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Snapple Created a Bodega in the Metaverse

Snapple Created a Bodega in the Metaverse

The virtual installation in Decentraland comes with big savings (as much as $1.39) to visitors who complete its scavenger hunt and register their… PayPal wallets.

There’s a new bodega in the metaverse game Decentraland, and the sugary beverage company Snapple is behind it.

The virtual New York City-style corner store was erected by Snapple in the metaverse on Wednesday, bodega cat included. CoinDesk visited Thursday, perusing the pixelated aisles and on a scavenger hunt for flying chopped cheeses and Snapple bottle caps.

The entire installation is a self-proclaimed advertisement for Snapple’s newest “Elements” drink collection. Buying the bottles has Web3 upside, too: Each IRL drink comes with a code to claim a non-fungible token (NFT) wearable, according to the company’s website.

One part of the in-game scavenger yielded a $1.39 rebate code for buyers of the drink. Ironically, the real-life discount snubs crypto, telling users they must link their PayPal accounts to cash in.

It’s not the first time a company has aped into Decentraland as a promotional medium. The Australian Open created a tennis-themed pop-up for last January’s tournament. Bud Light unveiled its own metaverse bar around Super Bowl Sunday; JPMorgan’s virtual lounge opened a few weeks later.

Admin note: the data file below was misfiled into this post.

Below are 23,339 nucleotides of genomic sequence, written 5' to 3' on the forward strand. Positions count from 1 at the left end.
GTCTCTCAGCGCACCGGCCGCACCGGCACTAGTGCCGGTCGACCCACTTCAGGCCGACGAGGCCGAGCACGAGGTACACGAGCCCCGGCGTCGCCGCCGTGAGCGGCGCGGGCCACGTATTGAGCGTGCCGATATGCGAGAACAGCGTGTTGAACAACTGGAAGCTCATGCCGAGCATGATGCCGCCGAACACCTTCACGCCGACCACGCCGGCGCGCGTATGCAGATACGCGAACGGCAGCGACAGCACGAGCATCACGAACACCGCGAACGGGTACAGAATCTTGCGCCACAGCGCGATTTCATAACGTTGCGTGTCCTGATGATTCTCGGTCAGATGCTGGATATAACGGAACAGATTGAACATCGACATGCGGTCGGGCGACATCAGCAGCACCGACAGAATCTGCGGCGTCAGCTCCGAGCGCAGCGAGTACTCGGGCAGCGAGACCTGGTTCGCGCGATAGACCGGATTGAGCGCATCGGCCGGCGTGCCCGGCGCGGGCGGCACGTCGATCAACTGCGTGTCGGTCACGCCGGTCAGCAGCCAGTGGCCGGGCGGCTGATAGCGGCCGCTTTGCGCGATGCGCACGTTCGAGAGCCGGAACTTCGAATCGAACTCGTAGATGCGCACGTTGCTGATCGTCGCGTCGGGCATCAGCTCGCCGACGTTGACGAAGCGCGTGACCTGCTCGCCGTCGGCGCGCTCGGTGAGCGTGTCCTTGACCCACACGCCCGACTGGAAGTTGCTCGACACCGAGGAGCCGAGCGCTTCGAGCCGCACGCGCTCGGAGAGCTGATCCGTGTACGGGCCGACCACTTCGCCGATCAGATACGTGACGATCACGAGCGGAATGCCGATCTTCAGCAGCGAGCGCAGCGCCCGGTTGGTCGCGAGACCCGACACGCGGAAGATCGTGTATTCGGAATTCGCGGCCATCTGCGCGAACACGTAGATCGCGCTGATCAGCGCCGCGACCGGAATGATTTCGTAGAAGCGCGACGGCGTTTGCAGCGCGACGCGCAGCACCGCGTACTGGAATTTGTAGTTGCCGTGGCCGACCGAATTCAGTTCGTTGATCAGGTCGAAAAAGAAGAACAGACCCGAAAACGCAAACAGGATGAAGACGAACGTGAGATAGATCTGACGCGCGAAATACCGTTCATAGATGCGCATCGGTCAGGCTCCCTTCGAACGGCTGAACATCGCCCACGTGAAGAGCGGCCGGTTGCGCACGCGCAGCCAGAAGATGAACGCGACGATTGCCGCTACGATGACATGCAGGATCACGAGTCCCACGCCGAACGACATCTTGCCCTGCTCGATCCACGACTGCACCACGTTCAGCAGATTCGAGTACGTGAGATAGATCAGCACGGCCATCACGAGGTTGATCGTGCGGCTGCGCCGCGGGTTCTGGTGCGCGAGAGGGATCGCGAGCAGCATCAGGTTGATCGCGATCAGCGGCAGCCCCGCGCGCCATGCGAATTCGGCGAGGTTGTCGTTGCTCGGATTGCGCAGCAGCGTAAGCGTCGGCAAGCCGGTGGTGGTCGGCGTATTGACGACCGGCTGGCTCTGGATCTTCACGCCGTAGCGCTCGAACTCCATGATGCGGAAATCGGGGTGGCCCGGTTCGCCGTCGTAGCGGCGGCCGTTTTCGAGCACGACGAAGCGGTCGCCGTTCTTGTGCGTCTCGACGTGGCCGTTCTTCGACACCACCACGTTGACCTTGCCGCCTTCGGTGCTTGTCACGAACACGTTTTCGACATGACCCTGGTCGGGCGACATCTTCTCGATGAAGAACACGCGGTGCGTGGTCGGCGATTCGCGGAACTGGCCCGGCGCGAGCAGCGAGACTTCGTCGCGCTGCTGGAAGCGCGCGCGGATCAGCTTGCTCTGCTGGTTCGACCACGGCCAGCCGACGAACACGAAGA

It’s also not Snapple’s first dive into Web3. The company partnered with the Tezos and Polygon-based NFT platform OneOf to release its debut collection last May, the first effort in what now appears to be a larger campaign targeted at crypto-curious beverage drinkers.

Part of the bodega’s marketing also includes partnerships with popular Twitch streamers, who have been active promoters of the installation on social media.

Promotions like Snapple’s have been mostly met with groans from the metaverse-native, but as the idea of Web3 treks forward into the mainstream it’s likely these installations will only become more common. Pepsi famously made all of Crypto Twitter cringe with its attempt at adopting crypto slang last December, but its ensuing NFT collection ultimately turned out to be a success, doing almost $6 million in sales volume.

This article was originally published on coindesk.com

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